How many twelve and thirteen year olds can reach calm and polite consensus, reversing their previous decision? The stereotypical picture of this age group is of an argumentative bunch that bucks most adult suggestions. This week, I saw with my own eyes the opposite of this stereotype. Our middle school student council is a model of mature behavior. That may be a bit of an overstatement – but they definitely are thoughtful and deliberate in their thinking and planning. What I saw, and how this group of students reacted to an “only in a pluralistic Jewish day school” dilemma, reaffirms the importance of our emphasis on, and mix of, social emotional learning, Jewish values, problem-based learning and critical thinking.
I attended my first middle school student council meeting this week, because I thought I needed to wrestle a particular issue with the students and because Mrs. Haire (who usually attends this meeting) was out sick. First the issue: a week ago this student council deliberated about what movie to show for their upcoming Chanukah movie night when their Reali School friends would be visiting from Israel. They wanted a clean comedy that would be easily understood and that could be viewed within 90 minutes. They had settled on “Elf”. I found out about this choice last Wednesday when the first of several parent complaints reached my in-box. The emails were about the appropriateness of showing a “Christmas-themed” movie at a Jewish school on Chanukah.
The answer seems so clear to so many of you. For some the answer is this shouldn’t ever have been entertained as a possibility. An equal number of other members of our community clearly see this as an appropriate choice. The dilemma puts its finger on one of the key issues in every community Jewish day school – are we too Jewish or are we not Jewish enough. Our school is about allowing various Jewish perspectives to live together and to understand the differing perspectives. It is not about dismissing a perspective, but about understanding the position and its supporting evidence. It is about decision making that best represents our values and our various constituents. Many times those things are not in harmony. We are also a school that values giving children opportunities to exercise their own judgment in a thoughtful way.
I spent the next few days tossing the question around in my mind. On the support of “Elf” side was the idea that this might be an interesting way for our students to help their Israeli friends understand how American Jews frame their Jewish identities in a Christian dominated society. Additionally, the movie is not a serious “Christian” movie but rather a spoof on the cultural aspects of Christmas. (Yes, I watched Elf to make sure). Finally, there are so many other movies that our children see that represent values that are far more antithetical to Jewish values than those in this movie.
On the other side, there is the argument that there is no place in a Jewish school for a Christmas themed movie. Many people choose our school to avoid the assault of Christmas that they experienced in public schools and that is so pervasive in our society this time of year.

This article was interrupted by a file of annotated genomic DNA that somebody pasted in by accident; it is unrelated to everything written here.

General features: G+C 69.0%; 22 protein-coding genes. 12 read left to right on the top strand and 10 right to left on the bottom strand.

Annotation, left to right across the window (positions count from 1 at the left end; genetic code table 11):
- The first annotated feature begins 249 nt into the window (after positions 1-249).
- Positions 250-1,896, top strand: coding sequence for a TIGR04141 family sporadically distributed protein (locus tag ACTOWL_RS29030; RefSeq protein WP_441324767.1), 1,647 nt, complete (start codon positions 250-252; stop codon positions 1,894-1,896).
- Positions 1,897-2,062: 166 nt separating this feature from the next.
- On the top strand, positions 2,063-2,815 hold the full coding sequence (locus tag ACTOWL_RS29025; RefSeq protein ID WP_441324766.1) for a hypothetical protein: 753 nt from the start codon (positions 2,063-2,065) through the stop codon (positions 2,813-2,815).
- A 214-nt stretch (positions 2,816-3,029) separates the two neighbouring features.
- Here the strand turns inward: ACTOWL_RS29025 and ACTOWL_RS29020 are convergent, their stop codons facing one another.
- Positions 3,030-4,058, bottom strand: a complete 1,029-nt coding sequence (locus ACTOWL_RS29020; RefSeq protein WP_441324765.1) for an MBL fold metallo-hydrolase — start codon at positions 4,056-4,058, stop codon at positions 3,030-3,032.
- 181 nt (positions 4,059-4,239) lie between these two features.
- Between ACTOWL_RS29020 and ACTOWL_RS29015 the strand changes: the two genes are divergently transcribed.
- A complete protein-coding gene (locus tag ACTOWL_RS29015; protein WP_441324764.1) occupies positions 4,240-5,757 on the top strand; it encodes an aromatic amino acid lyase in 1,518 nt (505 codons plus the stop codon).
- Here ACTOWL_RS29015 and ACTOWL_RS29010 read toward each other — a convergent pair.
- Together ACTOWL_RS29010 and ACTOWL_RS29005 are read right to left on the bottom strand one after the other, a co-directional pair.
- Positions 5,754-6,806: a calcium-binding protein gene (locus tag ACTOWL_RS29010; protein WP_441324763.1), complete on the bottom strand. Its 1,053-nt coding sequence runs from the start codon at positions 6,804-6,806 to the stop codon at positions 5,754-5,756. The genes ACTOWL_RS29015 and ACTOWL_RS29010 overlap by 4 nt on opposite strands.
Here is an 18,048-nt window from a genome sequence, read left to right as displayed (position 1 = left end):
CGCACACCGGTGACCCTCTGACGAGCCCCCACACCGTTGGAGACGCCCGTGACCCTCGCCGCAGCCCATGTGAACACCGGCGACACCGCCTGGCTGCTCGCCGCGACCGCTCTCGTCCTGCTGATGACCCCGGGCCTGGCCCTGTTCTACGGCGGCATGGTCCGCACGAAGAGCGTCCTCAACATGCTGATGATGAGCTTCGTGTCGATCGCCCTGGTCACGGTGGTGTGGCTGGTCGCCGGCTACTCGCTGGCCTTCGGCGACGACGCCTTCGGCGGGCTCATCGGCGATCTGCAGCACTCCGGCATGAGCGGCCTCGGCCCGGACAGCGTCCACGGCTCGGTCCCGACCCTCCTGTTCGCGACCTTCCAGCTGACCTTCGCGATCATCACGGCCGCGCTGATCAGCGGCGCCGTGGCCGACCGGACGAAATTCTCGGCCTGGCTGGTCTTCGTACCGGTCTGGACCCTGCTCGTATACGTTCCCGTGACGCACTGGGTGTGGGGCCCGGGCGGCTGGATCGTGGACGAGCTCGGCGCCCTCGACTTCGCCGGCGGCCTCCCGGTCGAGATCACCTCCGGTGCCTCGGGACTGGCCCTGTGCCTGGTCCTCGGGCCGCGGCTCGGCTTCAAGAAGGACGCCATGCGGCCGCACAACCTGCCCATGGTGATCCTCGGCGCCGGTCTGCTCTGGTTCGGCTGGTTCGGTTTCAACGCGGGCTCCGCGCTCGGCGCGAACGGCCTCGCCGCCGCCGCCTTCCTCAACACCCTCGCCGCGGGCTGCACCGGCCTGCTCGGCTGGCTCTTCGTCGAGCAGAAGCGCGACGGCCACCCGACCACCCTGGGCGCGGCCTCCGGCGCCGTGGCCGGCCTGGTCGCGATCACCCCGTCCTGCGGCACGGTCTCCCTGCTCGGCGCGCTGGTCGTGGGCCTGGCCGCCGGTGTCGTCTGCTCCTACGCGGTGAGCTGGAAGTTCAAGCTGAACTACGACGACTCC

I entered the student council meeting ready to do battle, because I had clearly made up my mind. I assumed that the students would feel the need to passionately defend their choice, that they wouldn’t easily understand how this choice would be offensive to so many people.
Instead, the co-presidents announced that the main agenda item was the need to change the movie. Before I ever spoke, four of the students said “fine” and then proceeded to make other suggestions. One student asked why they were changing it. The co-Presidents gave a cogent argument for why it needed to change. I had never met with them nor told them about the different sides of the argument – they had already processed it on their own. They said something like “there are too many people upset with this choice.” I simply nodded in agreement, and added a comment about people coming to a Jewish school not wanting Christmas programs. They chose another movie, the secretary of the group sent out the notice of the change, and that was the end of the story.
For me, this story is paradigmatic of the balancing act that a community Jewish day school must play. The way this all played out represented the best possible outcome – careful thought, respectful understanding of the different positions, calm discourse and resolution that we all could live with.
I had just been reading a critique of the Common Core Standards with respect to their silence about social emotional learning. Educator Kristie Fink stated in Edutopia “The standards do not explicitly address the quality of the learning environment or the culture of respect, responsibility, and excellence that must be in place for optimal student learning. Every student needs to feel that the school has a deep commitment to preserving his or her safety, worth and dignity. The school community must have as a standard genuine, caring relationships between and among students, teachers, parents, and staff.” (in Edutopia, January 2014) The student council meeting that I observed met this standard, and I thank the parents and teachers who allowed our students the time to work through this dilemma on their own.